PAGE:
A sociocultural approach is used to explore voluntary high-risk consumption Specifically, we examine the dynamics of individuals' motives, risk perceptions, and benefit/cost outcomes of participation in increasingly popular high-risk leisure activities such as skydiving, climbing, and BASE jumping (parachuting from fixed objects). An ethnography of a skydiving subculture provides the primary empirical data. We propose an extended dramatic model that explains both macroenvironmental and inter- and intrapersonal influences and motives for high-risk consumption. Key findings indicate (1) an evolution of motives that explains initial and continuing participation in high-risk activities and (2) a coinciding evolution of risk acculturation that leads to the normalization of risk.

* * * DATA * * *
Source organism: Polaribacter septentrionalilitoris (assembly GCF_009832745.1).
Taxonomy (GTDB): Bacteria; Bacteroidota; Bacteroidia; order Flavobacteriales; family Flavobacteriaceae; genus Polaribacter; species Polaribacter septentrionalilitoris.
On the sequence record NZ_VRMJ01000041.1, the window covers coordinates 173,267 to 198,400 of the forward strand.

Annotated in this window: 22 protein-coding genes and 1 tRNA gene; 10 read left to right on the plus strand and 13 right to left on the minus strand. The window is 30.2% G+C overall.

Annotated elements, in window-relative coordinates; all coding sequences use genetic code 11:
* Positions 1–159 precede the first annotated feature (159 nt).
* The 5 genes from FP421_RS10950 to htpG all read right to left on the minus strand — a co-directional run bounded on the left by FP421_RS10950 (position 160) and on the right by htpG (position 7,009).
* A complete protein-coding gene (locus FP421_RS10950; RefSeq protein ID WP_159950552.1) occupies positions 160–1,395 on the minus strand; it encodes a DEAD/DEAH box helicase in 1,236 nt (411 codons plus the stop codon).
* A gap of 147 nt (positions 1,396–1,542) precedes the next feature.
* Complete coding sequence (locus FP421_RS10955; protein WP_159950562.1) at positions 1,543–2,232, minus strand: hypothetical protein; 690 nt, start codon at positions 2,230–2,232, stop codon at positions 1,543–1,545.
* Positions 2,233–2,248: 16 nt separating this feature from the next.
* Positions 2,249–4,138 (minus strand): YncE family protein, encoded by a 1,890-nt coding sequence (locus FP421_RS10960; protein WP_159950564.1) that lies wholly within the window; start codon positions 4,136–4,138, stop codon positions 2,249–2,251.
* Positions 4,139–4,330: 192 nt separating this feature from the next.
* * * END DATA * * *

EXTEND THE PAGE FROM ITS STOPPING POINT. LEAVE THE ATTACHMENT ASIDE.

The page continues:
Journal of Consumer Research, Volume 20, Issue 1, 1993, pages 1-23.
© 1993 by Journal of Consumer Research, Inc.